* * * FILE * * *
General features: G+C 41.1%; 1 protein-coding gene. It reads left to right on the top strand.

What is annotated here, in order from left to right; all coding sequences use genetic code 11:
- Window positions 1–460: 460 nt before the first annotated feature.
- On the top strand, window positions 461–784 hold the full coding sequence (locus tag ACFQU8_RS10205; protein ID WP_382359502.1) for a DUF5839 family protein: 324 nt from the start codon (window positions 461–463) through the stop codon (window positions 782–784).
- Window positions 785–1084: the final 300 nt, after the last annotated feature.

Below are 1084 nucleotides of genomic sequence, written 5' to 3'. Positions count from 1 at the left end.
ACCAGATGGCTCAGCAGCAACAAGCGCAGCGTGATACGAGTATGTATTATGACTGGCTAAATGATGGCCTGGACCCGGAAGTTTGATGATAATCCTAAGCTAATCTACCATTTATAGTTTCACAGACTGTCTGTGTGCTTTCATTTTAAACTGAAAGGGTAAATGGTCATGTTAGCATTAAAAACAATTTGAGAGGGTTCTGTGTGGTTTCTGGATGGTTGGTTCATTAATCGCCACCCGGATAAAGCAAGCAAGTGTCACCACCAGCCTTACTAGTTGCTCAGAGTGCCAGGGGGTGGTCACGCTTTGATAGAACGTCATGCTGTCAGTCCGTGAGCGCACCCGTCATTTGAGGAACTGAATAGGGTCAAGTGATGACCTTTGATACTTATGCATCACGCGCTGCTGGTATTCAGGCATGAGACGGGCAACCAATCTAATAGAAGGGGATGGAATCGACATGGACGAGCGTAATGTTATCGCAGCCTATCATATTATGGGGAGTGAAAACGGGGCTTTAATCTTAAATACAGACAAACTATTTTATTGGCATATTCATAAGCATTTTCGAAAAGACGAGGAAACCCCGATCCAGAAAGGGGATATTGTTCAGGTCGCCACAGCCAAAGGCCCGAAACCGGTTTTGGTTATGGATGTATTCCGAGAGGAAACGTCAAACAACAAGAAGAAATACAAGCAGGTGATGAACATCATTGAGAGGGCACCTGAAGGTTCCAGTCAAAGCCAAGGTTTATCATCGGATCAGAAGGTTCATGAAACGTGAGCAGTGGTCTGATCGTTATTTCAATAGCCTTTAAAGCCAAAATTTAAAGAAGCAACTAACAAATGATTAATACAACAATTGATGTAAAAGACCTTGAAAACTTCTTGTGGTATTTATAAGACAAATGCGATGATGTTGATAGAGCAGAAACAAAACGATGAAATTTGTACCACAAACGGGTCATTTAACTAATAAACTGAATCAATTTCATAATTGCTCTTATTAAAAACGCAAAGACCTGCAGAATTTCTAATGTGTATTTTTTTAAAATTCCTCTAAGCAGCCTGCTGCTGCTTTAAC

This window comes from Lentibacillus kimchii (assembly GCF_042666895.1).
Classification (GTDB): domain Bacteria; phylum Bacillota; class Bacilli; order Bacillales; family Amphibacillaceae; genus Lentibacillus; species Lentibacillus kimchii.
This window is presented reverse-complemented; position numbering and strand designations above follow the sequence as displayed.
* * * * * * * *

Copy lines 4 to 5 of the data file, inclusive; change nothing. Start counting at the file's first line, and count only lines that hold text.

- On the top strand, window positions 461–784 hold the full coding sequence (locus tag ACFQU8_RS10205; protein ID WP_382359502.1) for a DUF5839 family protein: 324 nt from the start codon (window positions 461–463) through the stop codon (window positions 782–784).
- Window positions 785–1084: the final 300 nt, after the last annotated feature.